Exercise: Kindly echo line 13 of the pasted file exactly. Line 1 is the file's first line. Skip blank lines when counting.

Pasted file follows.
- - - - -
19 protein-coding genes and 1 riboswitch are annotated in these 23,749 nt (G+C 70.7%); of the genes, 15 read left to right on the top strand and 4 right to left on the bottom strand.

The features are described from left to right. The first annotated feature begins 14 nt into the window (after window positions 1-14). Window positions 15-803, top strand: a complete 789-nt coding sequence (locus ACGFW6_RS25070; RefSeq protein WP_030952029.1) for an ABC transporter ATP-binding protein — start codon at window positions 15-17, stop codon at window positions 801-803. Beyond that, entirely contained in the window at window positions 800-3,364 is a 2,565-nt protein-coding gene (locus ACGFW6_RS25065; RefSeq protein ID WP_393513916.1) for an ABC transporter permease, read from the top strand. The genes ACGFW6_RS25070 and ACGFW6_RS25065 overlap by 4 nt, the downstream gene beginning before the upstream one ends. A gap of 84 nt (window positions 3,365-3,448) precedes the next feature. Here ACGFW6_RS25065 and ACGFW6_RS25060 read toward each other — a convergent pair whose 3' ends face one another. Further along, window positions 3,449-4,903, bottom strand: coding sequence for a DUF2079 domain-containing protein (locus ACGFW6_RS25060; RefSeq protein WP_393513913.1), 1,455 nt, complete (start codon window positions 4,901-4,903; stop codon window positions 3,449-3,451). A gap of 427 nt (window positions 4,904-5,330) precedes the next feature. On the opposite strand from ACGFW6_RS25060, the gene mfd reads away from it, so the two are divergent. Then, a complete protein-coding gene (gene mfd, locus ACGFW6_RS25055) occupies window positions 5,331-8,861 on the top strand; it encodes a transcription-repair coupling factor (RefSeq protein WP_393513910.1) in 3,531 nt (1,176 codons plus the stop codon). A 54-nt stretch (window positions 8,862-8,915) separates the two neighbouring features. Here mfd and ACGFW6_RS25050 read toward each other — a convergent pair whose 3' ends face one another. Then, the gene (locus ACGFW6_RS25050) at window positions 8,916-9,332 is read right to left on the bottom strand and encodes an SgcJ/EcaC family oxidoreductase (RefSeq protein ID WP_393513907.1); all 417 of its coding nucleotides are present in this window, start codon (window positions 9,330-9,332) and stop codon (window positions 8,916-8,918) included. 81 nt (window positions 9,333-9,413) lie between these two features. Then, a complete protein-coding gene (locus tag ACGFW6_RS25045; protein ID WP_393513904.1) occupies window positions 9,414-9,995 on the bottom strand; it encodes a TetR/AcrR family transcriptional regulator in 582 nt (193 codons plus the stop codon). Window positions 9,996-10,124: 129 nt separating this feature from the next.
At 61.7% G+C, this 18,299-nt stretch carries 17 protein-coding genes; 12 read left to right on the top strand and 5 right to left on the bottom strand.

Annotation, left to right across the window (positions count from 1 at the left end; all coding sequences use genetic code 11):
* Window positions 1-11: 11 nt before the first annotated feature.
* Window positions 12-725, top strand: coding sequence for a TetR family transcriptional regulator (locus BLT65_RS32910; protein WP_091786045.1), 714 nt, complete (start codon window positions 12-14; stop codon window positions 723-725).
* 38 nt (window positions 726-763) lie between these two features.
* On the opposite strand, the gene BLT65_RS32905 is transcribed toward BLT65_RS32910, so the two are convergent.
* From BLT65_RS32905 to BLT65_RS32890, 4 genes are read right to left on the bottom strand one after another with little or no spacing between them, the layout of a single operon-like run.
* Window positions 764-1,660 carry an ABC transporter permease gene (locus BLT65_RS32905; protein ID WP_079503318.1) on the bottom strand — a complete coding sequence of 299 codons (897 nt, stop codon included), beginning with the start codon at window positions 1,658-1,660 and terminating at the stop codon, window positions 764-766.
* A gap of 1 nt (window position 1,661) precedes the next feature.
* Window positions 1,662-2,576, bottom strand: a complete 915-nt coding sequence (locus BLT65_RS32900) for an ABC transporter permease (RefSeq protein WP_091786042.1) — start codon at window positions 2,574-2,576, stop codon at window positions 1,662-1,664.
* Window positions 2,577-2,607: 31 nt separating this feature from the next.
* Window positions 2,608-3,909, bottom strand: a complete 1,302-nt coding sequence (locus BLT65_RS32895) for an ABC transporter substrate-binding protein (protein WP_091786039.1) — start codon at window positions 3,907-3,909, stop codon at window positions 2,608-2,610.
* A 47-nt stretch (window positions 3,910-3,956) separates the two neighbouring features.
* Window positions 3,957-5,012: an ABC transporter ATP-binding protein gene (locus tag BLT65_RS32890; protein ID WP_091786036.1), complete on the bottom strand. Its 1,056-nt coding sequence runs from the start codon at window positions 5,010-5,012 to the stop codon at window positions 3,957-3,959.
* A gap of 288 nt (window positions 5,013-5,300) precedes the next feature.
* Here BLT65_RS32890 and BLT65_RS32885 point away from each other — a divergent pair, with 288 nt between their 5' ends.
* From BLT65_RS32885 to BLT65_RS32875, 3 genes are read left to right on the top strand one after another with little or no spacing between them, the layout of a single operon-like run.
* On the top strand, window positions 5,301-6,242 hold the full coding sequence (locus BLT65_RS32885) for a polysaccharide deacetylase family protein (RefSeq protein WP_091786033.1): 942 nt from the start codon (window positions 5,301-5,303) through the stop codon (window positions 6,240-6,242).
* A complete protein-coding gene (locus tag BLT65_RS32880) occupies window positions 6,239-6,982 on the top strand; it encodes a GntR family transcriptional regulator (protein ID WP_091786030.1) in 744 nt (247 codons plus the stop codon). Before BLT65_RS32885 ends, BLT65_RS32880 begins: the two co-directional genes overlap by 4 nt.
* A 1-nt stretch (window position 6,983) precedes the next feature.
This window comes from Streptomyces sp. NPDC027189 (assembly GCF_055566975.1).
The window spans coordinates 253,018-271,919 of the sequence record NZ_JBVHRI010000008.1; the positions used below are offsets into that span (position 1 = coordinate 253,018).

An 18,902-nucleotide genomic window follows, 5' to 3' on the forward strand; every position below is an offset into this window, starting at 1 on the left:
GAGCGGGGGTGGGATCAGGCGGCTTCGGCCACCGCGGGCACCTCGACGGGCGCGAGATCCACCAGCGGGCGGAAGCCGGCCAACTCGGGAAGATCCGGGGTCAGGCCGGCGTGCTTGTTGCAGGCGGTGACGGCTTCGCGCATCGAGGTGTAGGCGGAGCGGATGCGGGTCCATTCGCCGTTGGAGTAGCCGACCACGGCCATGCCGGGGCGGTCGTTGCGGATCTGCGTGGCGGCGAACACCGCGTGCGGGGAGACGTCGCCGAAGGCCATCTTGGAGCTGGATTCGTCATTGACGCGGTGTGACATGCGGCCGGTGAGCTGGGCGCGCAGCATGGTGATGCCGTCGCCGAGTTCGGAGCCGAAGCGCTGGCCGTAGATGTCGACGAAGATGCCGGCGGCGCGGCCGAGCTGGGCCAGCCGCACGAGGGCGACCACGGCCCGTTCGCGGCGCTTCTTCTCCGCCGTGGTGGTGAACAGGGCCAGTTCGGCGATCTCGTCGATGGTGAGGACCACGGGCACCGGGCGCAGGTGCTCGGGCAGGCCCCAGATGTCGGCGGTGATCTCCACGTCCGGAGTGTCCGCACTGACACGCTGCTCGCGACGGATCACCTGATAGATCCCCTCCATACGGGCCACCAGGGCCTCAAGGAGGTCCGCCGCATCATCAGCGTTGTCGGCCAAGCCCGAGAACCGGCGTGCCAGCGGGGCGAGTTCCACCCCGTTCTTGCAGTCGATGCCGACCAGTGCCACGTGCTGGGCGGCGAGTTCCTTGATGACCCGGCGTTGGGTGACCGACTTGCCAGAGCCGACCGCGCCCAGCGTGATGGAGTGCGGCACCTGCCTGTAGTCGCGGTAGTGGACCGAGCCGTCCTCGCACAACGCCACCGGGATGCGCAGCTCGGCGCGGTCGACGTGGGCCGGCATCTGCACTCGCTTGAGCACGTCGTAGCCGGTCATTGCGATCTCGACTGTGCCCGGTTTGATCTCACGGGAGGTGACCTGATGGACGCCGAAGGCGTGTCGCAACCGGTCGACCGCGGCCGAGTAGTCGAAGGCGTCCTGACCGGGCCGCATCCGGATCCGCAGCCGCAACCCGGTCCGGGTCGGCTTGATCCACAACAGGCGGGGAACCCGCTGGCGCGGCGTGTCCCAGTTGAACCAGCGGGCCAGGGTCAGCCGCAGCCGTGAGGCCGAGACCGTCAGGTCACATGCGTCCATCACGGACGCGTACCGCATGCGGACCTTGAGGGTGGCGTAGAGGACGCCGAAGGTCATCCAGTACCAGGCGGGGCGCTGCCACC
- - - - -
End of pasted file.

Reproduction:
* Window positions 2,577-2,607: 31 nt separating this feature from the next.